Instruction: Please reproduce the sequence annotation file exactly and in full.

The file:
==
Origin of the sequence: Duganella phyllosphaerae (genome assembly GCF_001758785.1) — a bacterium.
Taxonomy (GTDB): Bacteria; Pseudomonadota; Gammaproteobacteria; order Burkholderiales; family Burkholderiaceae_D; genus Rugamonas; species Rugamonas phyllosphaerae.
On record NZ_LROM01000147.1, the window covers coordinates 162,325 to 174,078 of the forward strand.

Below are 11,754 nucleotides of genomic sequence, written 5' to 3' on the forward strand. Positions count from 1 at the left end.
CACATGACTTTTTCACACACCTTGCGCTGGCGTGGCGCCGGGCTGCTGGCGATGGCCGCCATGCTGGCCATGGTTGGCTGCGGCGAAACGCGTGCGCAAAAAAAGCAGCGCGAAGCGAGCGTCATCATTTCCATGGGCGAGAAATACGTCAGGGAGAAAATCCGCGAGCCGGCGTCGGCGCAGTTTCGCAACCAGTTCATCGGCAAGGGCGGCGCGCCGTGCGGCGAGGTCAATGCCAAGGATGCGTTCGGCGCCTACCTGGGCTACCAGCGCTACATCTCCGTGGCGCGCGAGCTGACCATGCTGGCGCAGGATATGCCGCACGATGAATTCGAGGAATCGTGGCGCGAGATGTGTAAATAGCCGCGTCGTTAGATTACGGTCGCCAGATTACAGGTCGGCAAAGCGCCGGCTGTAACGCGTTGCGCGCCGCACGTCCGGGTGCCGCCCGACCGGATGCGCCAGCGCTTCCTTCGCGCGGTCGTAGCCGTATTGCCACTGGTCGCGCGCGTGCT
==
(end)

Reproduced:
Origin of the sequence: Duganella phyllosphaerae (genome assembly GCF_001758785.1) — a bacterium.
Taxonomy (GTDB): Bacteria; Pseudomonadota; Gammaproteobacteria; order Burkholderiales; family Burkholderiaceae_D; genus Rugamonas; species Rugamonas phyllosphaerae.
On record NZ_LROM01000147.1, the window covers coordinates 162,325 to 174,078 of the forward strand.

Below are 11,754 nucleotides of genomic sequence, written 5' to 3' on the forward strand. Positions count from 1 at the left end.
CACATGACTTTTTCACACACCTTGCGCTGGCGTGGCGCCGGGCTGCTGGCGATGGCCGCCATGCTGGCCATGGTTGGCTGCGGCGAAACGCGTGCGCAAAAAAAGCAGCGCGAAGCGAGCGTCATCATTTCCATGGGCGAGAAATACGTCAGGGAGAAAATCCGCGAGCCGGCGTCGGCGCAGTTTCGCAACCAGTTCATCGGCAAGGGCGGCGCGCCGTGCGGCGAGGTCAATGCCAAGGATGCGTTCGGCGCCTACCTGGGCTACCAGCGCTACATCTCCGTGGCGCGCGAGCTGACCATGCTGGCGCAGGATATGCCGCACGATGAATTCGAGGAATCGTGGCGCGAGATGTGTAAATAGCCGCGTCGTTAGATTACGGTCGCCAGATTACAGGTCGGCAAAGCGCCGGCTGTAACGCGTTGCGCGCCGCACGTCCGGGTGCCGCCCGACCGGATGCGCCAGCGCTTCCTTCGCGCGGTCGTAGCCGTATTGCCACTGGTCGCGCGCGTGCT